Following the creation of Loch Lomond and the Trossachs National Park in 2002, residents of Callander – the area’s largest town – established the Callander Community Development Trust (CCDT). The objective of the trust was to regenerate the town whilst benefiting the community and region.
Following consultation with local people, the trust put together a community action plan. The trust’s board recognised that the area’s natural resources could generate revenue for the local economy and that hydro power was the obvious answer.
By generating hydro-electric energy for sale to the National Grid, the CCDT could make the town more sustainable and less reliant on external funding.
The first step towards creating the hydro-electric scheme was to secure funding. CCDT applied to Social Investment Scotland (SIS) and received £1.9million. Further investment was also secured from Scottish Investment Bank and Triodos Bank, in addition to grant funding from EU Leader and the Scottish Government.
Callander Community Hydro is now one of the first community-led hydro schemes in Scotland.
The ‘run-of-river’ system diverts water from Stank Burn into a turbine house to generate electricity before returning it to the burn further downstream. Electricity was first generated and sold to the National Grid in September 2014, and the scheme is anticipated to produce £3 million of investments over the next 20 years.
The people of Callander have already begun to see the benefits. The Trust has so far distributed £80,000 from the Hydro Fund to community projects and part-funds the Callander Town Coordinator who brings community groups together and helps manage the fund.
Awards have varied in size and budget, from a lawnmower for the local bowling club to a refurbished kitchen for the community hall. Youth club projects, improved childcare and lunch club transport have also gained.
To make what resources they have stretch as far as possible, the CCDT uses income to attract funding for larger projects.
One example is the Heritage Lottery-funded woodlands improvement work, for which the trust received £1.5 million towards 20 small projects focusing on ownership, improving trails, and interpretation. The CCDT also works with partners to assess how to protect, preserve and develop local facilities.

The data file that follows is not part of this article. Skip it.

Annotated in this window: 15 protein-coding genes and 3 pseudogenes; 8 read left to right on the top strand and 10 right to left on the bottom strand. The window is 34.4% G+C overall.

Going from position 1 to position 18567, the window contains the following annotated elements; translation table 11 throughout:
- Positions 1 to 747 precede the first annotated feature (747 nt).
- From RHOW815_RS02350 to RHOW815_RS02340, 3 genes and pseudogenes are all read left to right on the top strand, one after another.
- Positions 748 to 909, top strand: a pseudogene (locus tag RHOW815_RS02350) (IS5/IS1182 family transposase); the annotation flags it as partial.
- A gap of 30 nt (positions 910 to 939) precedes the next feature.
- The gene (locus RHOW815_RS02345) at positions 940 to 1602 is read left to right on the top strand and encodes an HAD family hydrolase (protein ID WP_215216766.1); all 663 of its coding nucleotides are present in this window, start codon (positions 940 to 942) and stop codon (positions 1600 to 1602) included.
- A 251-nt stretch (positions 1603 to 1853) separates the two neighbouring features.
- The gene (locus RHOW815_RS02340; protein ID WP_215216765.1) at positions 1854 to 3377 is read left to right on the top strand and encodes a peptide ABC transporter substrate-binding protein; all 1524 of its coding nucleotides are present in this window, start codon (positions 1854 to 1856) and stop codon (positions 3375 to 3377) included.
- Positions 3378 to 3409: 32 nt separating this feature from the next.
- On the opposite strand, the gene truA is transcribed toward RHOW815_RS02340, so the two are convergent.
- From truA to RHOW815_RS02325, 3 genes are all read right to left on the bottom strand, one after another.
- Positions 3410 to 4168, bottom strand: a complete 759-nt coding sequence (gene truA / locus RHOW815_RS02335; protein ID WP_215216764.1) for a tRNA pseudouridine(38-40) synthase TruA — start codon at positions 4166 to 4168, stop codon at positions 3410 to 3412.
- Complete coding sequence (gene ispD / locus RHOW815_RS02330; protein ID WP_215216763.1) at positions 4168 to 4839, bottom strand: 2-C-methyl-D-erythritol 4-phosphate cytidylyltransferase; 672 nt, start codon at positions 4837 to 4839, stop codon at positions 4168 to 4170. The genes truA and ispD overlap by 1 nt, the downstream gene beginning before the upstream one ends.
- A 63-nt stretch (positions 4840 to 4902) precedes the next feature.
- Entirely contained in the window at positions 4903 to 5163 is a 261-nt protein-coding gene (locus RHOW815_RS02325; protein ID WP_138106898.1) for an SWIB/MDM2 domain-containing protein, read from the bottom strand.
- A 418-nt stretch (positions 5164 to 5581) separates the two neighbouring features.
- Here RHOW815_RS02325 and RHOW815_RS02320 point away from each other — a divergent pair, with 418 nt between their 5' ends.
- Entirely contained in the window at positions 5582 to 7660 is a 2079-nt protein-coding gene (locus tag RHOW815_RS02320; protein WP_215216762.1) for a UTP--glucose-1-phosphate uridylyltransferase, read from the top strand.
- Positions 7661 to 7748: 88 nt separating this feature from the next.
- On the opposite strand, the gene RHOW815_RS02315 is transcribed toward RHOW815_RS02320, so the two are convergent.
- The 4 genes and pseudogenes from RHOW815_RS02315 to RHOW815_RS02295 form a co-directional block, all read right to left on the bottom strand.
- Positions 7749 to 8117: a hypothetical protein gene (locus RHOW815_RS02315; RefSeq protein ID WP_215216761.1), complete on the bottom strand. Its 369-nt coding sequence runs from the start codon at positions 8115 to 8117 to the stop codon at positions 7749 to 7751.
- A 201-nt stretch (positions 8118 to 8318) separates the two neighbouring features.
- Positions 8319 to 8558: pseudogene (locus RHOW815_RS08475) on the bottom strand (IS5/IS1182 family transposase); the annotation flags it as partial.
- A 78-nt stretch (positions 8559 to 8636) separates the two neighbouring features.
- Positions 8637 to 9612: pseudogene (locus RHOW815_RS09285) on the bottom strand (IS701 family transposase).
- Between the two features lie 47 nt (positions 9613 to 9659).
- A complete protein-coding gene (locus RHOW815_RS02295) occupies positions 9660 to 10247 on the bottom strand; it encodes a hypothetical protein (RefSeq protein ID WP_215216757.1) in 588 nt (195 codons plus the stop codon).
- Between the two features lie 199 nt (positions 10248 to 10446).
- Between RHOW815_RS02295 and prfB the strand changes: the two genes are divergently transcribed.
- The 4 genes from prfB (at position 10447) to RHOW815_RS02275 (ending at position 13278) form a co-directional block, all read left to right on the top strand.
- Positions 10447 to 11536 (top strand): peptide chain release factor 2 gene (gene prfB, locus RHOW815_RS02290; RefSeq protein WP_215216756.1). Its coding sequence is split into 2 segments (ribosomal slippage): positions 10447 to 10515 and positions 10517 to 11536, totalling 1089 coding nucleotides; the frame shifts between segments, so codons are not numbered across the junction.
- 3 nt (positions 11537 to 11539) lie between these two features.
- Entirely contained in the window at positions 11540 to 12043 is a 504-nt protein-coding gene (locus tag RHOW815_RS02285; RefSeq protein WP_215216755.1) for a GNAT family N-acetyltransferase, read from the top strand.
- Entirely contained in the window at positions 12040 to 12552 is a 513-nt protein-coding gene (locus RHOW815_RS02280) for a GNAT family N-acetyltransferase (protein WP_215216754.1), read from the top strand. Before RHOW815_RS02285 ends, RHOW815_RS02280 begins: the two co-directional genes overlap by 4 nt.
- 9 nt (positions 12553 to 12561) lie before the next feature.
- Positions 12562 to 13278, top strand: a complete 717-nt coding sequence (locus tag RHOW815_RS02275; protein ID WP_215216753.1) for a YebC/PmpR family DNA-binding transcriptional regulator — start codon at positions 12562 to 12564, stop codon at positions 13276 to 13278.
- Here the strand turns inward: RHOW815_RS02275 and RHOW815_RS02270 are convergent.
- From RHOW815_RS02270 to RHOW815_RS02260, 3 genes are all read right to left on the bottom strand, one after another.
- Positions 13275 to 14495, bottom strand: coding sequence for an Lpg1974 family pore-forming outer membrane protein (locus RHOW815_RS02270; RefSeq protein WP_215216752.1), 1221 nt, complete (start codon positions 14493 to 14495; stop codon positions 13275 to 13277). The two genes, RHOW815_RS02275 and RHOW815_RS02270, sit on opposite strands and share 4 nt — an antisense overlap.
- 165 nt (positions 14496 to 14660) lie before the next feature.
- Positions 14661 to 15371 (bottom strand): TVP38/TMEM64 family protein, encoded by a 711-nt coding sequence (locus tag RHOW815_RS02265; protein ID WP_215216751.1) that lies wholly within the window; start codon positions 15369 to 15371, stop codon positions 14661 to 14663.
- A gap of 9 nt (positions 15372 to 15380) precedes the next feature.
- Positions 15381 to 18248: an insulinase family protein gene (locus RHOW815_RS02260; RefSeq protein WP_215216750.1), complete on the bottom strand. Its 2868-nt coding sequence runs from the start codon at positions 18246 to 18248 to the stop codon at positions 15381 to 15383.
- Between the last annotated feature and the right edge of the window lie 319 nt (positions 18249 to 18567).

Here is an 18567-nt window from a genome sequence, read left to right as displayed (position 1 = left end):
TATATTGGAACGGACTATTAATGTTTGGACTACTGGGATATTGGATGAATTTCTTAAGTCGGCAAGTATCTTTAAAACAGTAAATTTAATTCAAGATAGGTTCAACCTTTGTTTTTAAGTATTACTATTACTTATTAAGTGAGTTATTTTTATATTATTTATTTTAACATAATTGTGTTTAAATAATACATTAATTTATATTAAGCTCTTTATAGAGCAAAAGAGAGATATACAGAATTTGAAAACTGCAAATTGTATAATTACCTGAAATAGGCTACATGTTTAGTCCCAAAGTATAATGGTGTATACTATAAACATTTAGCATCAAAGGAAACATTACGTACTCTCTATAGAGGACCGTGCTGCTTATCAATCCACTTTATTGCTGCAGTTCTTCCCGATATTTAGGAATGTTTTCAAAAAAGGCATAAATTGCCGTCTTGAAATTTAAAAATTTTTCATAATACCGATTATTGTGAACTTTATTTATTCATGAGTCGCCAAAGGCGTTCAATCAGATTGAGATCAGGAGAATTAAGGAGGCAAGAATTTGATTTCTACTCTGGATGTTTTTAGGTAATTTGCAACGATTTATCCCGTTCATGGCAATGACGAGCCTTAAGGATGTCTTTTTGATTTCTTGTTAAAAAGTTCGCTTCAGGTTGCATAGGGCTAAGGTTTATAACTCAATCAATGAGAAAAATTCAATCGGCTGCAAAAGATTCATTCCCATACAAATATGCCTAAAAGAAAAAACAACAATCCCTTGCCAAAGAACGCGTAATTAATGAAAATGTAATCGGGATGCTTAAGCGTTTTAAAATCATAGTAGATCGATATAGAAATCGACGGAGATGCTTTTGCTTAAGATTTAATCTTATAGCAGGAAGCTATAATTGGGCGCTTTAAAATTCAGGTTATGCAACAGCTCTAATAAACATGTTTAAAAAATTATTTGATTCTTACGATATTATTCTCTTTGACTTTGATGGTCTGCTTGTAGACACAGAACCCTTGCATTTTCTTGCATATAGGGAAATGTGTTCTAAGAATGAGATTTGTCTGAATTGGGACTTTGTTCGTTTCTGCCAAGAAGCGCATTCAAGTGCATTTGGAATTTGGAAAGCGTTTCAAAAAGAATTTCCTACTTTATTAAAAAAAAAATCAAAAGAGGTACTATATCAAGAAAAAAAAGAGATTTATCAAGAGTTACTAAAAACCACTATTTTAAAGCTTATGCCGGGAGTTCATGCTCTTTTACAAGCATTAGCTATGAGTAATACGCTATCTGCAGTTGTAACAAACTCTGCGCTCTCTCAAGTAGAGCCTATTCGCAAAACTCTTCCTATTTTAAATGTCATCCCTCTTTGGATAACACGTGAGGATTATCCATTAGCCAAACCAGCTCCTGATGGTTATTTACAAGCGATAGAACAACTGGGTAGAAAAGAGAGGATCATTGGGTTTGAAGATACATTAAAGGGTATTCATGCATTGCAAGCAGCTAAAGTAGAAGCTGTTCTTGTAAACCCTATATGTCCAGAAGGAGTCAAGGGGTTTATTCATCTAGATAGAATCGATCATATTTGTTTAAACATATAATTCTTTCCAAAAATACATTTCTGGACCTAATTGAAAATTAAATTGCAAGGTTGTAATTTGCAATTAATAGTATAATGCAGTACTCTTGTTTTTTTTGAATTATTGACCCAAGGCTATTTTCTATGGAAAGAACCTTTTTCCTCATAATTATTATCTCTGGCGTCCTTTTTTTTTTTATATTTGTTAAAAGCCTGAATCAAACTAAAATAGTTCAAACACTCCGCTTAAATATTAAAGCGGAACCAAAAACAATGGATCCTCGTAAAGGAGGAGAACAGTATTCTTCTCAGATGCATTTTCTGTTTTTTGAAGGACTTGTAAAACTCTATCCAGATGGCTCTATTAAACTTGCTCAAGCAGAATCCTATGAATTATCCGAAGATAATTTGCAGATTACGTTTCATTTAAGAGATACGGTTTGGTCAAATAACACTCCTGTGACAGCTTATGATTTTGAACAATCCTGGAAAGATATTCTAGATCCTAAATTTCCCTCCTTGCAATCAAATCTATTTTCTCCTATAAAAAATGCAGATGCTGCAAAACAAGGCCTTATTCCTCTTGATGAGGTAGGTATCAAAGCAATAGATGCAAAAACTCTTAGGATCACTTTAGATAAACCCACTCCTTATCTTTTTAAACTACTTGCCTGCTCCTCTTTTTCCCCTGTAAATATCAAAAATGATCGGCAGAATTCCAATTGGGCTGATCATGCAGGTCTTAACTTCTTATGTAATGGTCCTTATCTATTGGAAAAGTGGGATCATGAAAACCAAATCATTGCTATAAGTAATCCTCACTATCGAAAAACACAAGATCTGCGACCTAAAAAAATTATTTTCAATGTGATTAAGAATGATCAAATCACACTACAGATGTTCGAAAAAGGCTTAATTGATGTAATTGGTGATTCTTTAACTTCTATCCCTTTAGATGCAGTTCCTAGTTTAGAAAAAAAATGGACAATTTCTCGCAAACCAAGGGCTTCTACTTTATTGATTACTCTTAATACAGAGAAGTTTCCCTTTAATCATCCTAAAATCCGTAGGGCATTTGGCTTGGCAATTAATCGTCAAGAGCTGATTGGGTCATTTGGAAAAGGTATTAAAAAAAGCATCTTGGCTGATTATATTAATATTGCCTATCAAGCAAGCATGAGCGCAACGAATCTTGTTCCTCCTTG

Recent changes in legislation mean the trust can now look at community asset transfer from Stirling Council of the town’s car parks, toilets, play parks and local woods to take over their management and maintenance.
Trossachs Mobility received £7,000 from the Hydro Fund, which allowed them to rent a shop on Callander High Street.
Friends Gordon Wilson and Wayne Johnson set up the company in 2016 to provide all-terrain wheelchair hire to open the great outdoors to everyone, regardless of mobility. They were nominated the same year for a Scottish Rural Award.
The new shop means they have somewhere central from which to operate and store their vehicles.
The shop also allows visitors to Callander to hire mobility scooters to use around the town. Hydro funding has given Gordon and Wayne the security to provide their services and continue to make a difference to locals and visitors to Callander.
Conservation and the natural environment is one of the key areas which SIS provides investment for.
In the past year alone SIS has approved funding of £267,000 for two organisations within this field. More details about SIS investments and the effect that they have can be found in Social Investment Scotland’s annual impact report, which you can find at www.socialinvestmentscotland.com/social-impact-report-2017/
Alastair Davis, CEO, Social Investment Scotland.